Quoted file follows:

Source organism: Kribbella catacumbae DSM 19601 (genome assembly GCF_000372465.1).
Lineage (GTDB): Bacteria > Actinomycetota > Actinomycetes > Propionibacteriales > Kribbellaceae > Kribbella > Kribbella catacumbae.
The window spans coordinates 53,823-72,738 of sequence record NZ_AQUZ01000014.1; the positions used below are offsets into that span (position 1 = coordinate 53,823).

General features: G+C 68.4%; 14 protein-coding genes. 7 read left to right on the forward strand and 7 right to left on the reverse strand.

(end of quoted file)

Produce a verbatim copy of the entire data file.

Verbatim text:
Source organism: Kribbella catacumbae DSM 19601 (genome assembly GCF_000372465.1).
Lineage (GTDB): Bacteria > Actinomycetota > Actinomycetes > Propionibacteriales > Kribbellaceae > Kribbella > Kribbella catacumbae.
The window spans coordinates 53,823-72,738 of sequence record NZ_AQUZ01000014.1; the positions used below are offsets into that span (position 1 = coordinate 53,823).

General features: G+C 68.4%; 14 protein-coding genes. 7 read left to right on the forward strand and 7 right to left on the reverse strand.